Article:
·
Registered
Joined
·
609 Posts
My argument on the TXAggie's comment about the V-10 huffing and puffing, I guess, is that the power that the Transit has, with any engine option, is more efficiently utilized than the old F350 with (correct me if i'm wrong) a 4 speed AOD transmission, and most likely, taller rear gears than the Transits 3.73 ratio.

So even with 120 more flywheel horsepower in the V-10, the engine is either lugging the tall overdriven 4th gear ratio, or jumping down to the 1:1 3rd gear, and maybe gasping for air at a higher RPM. Combine that with lacklustre aerodynamics, and a larger diameter wheel and tire combo, and maybe the little I-5 has the V-10 for breakfast going up that big hill. Or not, whatever.
 

·
Registered
Joined
·
90 Posts
Discussion Starter #10
The point I was trying to make with my I5 diesel vs V10 gas on hills comparison is this -- The I5 was able to stay in cruise control the entire trip even though it downshifted twice. The V10 made it about a 1/3 of the way up a similar hill in Western PA, dropping down a gear just once before dropping out of cruise control. I'm sure the 6 speed xmission vs the 4 speed xmission played a part in that. If I had put my foot into the accelerator on the V10 I'm sure it would have kept up speed at the price of higher RPMs and sucking down the fuel.

Now to be fair, when I was running the hills of Western PA in the F350, I was also pulling a 34' gooseneck horse trailer (rated about 12,000#). Of course the Transit could never pull such a trailer, but then again the Tranist gets about 19 MPG vs the 6 MPG (or less) I would be getting in the F350 pulling the trailer. Engines and xmissions have changed between the 2003 F350 and the 2015 Transit 350HD.

It was not my intention to start a debate of diesel vs gas engines, but rather to report an observation I made in the abilities of the Transit with a diesel engine and what it was capable of.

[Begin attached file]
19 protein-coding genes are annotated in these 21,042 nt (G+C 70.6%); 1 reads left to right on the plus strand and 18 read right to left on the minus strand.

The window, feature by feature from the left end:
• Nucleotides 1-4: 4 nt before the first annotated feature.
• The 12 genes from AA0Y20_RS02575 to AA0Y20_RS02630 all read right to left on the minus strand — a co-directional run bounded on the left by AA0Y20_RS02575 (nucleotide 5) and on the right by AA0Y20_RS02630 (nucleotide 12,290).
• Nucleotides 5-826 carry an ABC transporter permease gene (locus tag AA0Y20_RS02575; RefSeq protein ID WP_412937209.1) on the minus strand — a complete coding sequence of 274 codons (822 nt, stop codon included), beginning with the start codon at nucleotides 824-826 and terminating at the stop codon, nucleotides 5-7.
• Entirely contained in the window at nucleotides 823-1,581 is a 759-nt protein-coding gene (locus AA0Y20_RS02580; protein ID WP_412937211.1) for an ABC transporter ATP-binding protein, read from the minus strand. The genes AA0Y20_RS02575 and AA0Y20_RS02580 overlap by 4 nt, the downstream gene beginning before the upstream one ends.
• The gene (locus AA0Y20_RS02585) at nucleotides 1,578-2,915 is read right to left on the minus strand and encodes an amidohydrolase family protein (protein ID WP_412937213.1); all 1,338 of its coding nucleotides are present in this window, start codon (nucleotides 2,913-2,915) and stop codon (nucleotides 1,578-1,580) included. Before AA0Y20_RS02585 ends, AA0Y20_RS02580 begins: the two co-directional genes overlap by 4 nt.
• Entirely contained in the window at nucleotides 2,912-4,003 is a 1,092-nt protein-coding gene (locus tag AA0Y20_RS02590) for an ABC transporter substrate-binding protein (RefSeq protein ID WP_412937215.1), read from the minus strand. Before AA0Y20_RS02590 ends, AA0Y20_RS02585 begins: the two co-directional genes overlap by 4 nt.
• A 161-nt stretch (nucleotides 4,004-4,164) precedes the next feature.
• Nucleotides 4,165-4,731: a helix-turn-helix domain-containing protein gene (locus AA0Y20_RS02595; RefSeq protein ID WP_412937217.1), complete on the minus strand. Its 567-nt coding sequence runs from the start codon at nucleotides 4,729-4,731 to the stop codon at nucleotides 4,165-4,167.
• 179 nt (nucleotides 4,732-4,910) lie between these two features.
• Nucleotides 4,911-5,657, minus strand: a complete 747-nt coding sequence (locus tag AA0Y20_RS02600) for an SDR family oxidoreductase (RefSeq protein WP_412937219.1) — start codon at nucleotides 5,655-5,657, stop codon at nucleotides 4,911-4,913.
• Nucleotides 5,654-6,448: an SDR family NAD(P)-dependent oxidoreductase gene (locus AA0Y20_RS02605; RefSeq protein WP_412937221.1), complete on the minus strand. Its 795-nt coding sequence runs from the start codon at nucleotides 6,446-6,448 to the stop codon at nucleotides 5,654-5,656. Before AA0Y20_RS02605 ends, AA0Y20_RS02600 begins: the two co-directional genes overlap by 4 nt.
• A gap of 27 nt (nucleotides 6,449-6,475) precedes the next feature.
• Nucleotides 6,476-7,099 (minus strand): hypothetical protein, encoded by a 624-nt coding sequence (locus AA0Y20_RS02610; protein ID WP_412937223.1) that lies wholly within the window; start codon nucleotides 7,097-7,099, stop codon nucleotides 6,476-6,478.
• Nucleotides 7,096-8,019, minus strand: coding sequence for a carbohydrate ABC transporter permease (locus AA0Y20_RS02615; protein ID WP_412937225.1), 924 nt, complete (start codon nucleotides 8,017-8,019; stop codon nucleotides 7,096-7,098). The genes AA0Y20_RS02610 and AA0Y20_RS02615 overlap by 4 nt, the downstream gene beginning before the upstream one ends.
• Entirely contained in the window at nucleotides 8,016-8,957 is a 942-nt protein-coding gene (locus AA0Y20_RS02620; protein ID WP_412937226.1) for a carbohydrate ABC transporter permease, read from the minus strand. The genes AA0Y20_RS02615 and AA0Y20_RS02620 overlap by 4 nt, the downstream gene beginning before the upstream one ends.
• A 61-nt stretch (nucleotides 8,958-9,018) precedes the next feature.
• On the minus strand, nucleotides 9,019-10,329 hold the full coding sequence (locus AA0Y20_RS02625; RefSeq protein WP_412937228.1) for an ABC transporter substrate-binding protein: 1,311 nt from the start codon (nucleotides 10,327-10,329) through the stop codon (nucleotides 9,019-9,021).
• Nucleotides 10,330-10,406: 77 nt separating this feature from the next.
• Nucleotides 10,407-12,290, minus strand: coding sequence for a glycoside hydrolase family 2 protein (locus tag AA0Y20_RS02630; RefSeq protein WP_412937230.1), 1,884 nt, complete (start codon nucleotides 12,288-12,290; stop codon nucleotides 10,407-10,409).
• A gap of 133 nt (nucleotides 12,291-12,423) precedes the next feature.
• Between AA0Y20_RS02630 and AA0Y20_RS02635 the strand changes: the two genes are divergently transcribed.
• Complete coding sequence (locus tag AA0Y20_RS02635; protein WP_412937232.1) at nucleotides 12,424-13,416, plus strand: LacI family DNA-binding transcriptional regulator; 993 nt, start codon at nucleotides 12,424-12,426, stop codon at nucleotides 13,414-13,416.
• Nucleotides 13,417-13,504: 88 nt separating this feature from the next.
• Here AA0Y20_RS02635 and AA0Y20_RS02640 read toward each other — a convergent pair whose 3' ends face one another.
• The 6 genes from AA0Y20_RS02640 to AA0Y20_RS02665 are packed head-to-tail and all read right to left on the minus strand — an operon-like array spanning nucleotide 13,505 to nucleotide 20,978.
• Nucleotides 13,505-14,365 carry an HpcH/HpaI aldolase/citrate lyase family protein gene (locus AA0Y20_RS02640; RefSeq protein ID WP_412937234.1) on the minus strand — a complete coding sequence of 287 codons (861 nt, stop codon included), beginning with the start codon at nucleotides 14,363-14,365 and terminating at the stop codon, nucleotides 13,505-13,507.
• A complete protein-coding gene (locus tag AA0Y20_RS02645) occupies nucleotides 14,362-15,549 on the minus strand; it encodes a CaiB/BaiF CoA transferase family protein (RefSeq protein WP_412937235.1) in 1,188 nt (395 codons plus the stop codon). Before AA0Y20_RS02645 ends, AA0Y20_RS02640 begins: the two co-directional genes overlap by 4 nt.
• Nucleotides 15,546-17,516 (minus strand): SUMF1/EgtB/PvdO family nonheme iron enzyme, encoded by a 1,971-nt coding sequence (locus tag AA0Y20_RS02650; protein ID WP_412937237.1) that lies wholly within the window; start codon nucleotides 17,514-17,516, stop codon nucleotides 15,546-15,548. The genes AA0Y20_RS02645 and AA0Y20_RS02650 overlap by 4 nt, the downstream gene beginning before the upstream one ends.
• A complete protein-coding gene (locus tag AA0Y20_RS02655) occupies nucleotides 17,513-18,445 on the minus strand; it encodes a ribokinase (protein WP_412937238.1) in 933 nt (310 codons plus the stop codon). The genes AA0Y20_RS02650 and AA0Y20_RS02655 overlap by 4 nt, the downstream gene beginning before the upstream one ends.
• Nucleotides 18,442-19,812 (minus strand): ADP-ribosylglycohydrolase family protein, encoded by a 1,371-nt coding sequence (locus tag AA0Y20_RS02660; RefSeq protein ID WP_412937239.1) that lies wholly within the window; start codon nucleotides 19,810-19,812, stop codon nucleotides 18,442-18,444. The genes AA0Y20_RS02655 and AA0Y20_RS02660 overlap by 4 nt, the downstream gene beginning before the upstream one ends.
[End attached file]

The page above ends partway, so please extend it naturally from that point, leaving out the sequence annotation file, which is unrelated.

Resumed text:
·
Registered
Joined
·
672 Posts
It also probably has to do with the choice of mechanisms used in the cruise control. Old systems strictly use a vacuum actuator. When the vacuum actuator needs more vacuum than that produced, it kicks out. I would imagine that the new ones have some sort of improvement.
 

·
Registered
Joined
·
90 Posts
Discussion Starter #12
For those interested in the fuel economy for this trip:

1,413 miles from Southern Maryland (Waldorf, MD) to South Central Kentucky (Campbellsville, KY) via I-64.
78.1 gallons of diesel
18.09 MPG overall
341 miles, 20.6 gals, 16.55 MPG, Westbound
401 miles, 20.2 gals, 19.85 MPG, WB
246 miles, 16.7 gals, 14.73 MPG, EB
425 miles, 20.6 gals, 20.63 MPG, EB
 

·
Registered
Joined
·
501 Posts
That's very good mileage considering you're driving the biggest, heaviest one they make!
 

·
Registered
Joined
·
134 Posts
It's a fact that turbo powered engines are much more efficient when the air gets thinner at elevation than a naturally aspirated engine.
 
1 - 14 of 14 Posts
Top